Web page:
Inspired by this question: Why did Obi Wan tell Luke his father wanted him to have his lightsaber?

I wondered why they didn't retcon the dialog between Vader and Obi Wan in A New Hope:

When I left you, I was but the learner; now I am the master.

In mind of the prequels I think "When I left you" is a bit awkward. "When you left me" would be a bit more natural, I think. Perhaps even "When you left me burnt and in agony to die a terrible death" would be more what I would expect.

In ESB they retcon the whole dialog between Vader and the emperor (in the German dub with a completely different voice). Why didn't they "correct" this dialog, too?

Yes I know. It could be true from a certain point of view.

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    To be fair, Obi-Wan only left one leg, a head, and part of a torso. – Wad Cheber Feb 4 '16 at 1:54

Because it would open a gaping plot hole.

Having Darth Vader point out that he left Obi-Wan's tutelage seems like it would be reasonable for his character. The viewers (and Luke onlooking) would assume that the sequence of events happened as Obi-Wan said they did, that Vader was seduced/corrupted by the dark side and abandoned Obi-Wan's training to become a Sith (which is exactly what happened... from a certain point of view).

But if he stated that Obi-Wan left him, it would raise far too many questions for Luke. He would know that Obi-Wan had lied to him, and would question his entire character. Why would Obi-Wan abandon his student, his friend, who was clearly in a bad situation? Luke would doubt everything that Obi-Wan had told him, as would the viewer (if they weren't aware of the events in ROTS).

It's also possible that it was the way that Darth Vader remembered things. By the time Anikin and Obi-Wan fought, he was already clearly following the dark side. He had murdered dozens of Jedi, apprenticed himself to Darth Sidious, and attempted to kill Obi-Wan. I'd say that constitutes leaving him, at least figuratively.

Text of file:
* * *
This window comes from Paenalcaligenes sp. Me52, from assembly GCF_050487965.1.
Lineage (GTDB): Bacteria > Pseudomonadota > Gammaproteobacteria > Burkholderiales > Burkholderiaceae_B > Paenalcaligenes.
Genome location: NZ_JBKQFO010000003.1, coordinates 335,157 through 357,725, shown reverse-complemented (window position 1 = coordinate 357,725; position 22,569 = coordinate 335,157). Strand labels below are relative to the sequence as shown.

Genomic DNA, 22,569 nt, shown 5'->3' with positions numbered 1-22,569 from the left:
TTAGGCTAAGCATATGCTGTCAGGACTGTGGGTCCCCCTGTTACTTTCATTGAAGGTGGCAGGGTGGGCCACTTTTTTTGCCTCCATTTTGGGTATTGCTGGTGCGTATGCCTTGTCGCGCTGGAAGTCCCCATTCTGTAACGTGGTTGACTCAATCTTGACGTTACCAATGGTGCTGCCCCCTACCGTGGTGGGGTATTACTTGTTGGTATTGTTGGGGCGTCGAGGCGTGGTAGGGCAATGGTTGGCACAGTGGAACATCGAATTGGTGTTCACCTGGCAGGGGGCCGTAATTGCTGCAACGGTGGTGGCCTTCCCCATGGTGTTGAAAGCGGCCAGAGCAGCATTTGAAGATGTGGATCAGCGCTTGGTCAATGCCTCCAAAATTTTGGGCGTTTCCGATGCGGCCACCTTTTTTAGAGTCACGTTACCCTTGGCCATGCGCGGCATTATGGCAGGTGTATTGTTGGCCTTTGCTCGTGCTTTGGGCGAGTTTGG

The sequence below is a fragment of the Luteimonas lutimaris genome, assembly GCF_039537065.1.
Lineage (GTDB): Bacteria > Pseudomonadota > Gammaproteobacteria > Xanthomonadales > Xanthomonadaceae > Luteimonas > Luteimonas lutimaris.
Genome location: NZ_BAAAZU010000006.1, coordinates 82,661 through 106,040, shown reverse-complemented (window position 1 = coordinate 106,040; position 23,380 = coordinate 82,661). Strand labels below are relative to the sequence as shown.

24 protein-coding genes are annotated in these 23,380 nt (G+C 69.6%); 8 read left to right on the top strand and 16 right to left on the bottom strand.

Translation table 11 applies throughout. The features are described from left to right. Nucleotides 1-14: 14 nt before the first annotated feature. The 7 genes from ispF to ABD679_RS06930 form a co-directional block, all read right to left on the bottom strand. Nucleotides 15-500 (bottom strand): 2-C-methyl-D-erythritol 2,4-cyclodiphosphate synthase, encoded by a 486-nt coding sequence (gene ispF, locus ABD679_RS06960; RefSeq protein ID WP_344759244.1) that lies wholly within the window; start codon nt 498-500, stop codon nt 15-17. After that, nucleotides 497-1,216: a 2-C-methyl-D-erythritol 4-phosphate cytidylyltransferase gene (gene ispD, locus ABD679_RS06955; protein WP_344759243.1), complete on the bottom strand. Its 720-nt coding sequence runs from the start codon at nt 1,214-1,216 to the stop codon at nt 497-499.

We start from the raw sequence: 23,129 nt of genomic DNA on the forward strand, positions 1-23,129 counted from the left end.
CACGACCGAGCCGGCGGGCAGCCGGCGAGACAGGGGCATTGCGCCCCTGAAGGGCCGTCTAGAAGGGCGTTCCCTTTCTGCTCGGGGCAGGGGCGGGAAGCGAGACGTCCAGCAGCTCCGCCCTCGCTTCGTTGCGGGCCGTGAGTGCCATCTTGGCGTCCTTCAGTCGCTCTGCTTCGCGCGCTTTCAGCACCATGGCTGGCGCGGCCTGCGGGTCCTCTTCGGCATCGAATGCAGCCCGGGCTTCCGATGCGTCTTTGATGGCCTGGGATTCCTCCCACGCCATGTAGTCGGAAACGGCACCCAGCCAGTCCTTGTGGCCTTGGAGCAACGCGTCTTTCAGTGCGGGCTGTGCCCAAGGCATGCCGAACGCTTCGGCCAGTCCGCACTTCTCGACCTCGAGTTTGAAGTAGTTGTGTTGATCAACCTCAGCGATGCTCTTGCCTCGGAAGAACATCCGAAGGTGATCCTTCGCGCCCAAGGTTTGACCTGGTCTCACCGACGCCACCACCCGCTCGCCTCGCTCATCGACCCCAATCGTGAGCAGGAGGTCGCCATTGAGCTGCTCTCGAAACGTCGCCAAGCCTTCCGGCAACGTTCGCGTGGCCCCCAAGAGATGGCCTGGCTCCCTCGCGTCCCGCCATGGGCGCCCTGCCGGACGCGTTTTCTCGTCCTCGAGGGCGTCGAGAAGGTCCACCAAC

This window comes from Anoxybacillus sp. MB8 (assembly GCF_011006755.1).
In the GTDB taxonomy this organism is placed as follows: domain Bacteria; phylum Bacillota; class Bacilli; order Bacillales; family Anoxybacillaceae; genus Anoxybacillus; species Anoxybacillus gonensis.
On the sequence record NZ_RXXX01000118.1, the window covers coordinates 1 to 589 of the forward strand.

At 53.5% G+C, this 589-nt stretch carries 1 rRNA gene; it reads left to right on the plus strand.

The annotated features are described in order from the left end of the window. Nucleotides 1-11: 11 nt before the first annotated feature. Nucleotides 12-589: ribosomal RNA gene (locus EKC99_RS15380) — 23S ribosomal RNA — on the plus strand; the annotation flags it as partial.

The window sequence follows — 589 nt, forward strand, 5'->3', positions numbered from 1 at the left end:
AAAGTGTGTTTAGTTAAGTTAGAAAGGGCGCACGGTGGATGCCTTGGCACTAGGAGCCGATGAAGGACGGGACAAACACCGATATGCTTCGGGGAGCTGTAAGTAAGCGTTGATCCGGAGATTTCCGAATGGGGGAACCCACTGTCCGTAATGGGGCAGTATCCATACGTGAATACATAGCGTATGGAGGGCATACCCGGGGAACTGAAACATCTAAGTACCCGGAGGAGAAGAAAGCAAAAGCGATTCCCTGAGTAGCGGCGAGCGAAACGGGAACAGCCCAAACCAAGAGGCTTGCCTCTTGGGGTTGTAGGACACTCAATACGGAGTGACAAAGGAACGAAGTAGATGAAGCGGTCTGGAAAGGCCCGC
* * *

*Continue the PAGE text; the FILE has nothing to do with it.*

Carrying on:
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    Did Luke hear that conversation? If I remember correctly, Luke was running across the docking bay when he saw Vader and Obi-Wan from a distance. As soon as Obi-Wan noticed Luke, he lowered his weapon and allowed Vader to kill him. – Era Feb 3 '16 at 19:18
  • @Era Luke did not hear the conversation. – TylerH Feb 4 '16 at 1:19
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    "When we parted company" would be the best of both worlds. – Peregrine Rook Feb 4 '16 at 5:36
  • That's why I said it from both Luke's and the viewer's point of view. Luke probably didn't hear. It's also probably assumed the viewer has watched ROTS, but on the off-chance they didn't it would leave many unanswered questions. – Mike.C.Ford Feb 4 '16 at 9:51
  • Ok. Thats the OOU explanation. But they could've made it neutral, as Peregrine Rook suggested. – Hothie Feb 11 '16 at 10:32

I guess they felt it did not need ret-conning.

Technically Vader left Obi-Wan's tutelage when he became apprentice to Darth Sidious?

Vader may also not want to bring up when Obi-Wan seperated him from two legs and an arm.

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    “I guess they felt it did not need ret-conning.” Lucas has been admirably restrained in his edits to the original Star Wars trilogy. – Paul D. Waite Feb 3 '16 at 13:44
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    @PaulD.Waite surely the fact he didn't change this but made so many other (small and of pointless) changes does show that it's not significant of ret-conning – Cearon O'Flynn Feb 3 '16 at 13:46
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    This was my thinking as well. I think when you go murder a bunch of children, you're effectively giving the Jedi Order notice. Anakin left Obi to become Palpatine's apprentice, so the statement is correct. – joshbirk Feb 3 '16 at 21:25
  • Anakin lost one arm and two legs at the end of his duel with Obi-Wan. The other arm had already been cut off (by Count Dooku) and replaced with a cybernetic one. It's what he used to climb away from the lava stream. – GreenMatt Feb 3 '16 at 22:25
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    Seems similar to.. "I dumped you". "No, I dumped you". Gives Vader the upper hand if he was the leaver. – Rincewind Feb 4 '16 at 17:56

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